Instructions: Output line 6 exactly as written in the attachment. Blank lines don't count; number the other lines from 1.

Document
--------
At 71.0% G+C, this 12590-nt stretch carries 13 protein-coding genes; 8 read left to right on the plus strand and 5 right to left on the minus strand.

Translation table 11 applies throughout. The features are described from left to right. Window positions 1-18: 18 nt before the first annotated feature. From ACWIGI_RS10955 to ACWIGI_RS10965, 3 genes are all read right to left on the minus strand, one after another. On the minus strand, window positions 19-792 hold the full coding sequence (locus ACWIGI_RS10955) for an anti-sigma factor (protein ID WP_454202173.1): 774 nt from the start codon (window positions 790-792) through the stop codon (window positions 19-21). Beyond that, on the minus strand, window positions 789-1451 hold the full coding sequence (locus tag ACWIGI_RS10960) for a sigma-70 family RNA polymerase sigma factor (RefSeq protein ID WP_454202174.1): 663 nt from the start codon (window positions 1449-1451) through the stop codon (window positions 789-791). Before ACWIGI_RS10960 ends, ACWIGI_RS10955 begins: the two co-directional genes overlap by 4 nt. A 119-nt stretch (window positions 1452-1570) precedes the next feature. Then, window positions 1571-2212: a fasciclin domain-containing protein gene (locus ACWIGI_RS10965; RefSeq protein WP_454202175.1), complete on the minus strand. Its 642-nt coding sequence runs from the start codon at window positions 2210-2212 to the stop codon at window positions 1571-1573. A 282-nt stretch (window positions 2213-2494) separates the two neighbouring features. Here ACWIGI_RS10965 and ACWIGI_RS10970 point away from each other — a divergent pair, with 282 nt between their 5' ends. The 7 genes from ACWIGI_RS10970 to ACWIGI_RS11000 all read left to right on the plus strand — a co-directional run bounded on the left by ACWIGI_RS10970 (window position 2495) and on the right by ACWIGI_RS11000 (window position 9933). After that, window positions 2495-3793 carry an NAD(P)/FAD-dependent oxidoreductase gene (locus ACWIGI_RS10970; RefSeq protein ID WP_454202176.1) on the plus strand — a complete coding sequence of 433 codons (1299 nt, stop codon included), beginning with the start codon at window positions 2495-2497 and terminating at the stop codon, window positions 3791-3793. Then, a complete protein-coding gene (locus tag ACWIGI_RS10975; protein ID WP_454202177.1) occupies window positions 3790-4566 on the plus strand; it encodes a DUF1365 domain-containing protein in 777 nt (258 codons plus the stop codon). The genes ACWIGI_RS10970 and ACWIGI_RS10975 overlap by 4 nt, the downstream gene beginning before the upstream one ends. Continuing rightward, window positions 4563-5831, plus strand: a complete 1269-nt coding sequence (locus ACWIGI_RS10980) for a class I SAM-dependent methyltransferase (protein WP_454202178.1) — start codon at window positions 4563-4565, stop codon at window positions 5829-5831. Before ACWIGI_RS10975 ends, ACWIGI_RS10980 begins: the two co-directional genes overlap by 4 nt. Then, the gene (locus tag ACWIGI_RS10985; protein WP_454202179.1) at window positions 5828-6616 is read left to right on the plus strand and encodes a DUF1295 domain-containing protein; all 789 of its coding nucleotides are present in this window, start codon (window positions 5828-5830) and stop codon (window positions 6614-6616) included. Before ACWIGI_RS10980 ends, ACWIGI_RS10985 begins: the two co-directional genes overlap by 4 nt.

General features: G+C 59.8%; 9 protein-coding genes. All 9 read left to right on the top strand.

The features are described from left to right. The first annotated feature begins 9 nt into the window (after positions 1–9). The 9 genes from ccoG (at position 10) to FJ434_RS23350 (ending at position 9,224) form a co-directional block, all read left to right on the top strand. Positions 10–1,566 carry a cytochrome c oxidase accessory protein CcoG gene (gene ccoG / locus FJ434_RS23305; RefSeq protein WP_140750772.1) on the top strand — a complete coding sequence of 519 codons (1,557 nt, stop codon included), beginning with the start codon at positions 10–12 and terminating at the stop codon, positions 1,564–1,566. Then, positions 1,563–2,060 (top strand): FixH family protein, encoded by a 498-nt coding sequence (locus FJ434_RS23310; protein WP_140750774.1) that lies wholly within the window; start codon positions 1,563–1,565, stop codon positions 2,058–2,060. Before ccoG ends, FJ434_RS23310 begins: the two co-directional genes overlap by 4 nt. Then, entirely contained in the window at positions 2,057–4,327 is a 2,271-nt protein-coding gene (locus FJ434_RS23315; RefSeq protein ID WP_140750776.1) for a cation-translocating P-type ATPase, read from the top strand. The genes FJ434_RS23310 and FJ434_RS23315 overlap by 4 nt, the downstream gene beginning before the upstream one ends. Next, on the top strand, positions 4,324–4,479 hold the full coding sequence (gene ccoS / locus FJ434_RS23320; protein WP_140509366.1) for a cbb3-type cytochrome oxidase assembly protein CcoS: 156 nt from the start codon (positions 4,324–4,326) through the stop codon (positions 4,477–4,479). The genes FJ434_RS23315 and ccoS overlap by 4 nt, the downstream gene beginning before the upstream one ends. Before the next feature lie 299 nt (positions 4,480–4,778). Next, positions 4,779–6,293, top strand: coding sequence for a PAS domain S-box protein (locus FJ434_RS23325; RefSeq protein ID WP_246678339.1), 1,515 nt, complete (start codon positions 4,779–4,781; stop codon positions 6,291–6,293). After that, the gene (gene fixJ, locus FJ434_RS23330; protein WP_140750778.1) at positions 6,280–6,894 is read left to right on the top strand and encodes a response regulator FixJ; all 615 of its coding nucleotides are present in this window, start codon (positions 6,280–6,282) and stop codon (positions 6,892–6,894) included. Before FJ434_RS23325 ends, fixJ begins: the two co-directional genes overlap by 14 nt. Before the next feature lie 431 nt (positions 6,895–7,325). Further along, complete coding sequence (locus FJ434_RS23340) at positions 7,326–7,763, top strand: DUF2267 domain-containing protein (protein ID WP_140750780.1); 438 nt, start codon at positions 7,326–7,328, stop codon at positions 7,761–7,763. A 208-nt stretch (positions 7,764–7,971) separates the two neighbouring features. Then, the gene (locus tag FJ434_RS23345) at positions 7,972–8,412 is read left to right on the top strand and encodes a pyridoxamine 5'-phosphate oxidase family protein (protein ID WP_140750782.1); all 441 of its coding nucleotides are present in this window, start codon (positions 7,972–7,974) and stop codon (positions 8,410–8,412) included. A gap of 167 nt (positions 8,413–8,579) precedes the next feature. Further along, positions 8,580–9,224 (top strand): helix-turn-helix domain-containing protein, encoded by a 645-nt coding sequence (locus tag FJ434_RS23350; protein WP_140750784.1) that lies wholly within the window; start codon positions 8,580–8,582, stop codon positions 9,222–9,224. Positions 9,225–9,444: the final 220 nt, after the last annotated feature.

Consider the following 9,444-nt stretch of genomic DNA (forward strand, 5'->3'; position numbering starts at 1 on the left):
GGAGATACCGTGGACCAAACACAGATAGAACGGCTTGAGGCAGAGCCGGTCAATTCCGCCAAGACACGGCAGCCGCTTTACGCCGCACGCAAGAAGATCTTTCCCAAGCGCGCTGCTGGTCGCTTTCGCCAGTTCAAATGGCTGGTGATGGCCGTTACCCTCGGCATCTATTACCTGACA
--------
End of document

GGAGATACCGTGGACCAAACACAGATAGAACGGCTTGAGGCAGAGCCGGTCAATTCCGCCAAGACACGGCAGCCGCTTTACGCCGCACGCAAGAAGATCTTTCCCAAGCGCGCTGCTGGTCGCTTTCGCCAGTTCAAATGGCTGGTGATGGCCGTTACCCTCGGCATCTATTACCTGACA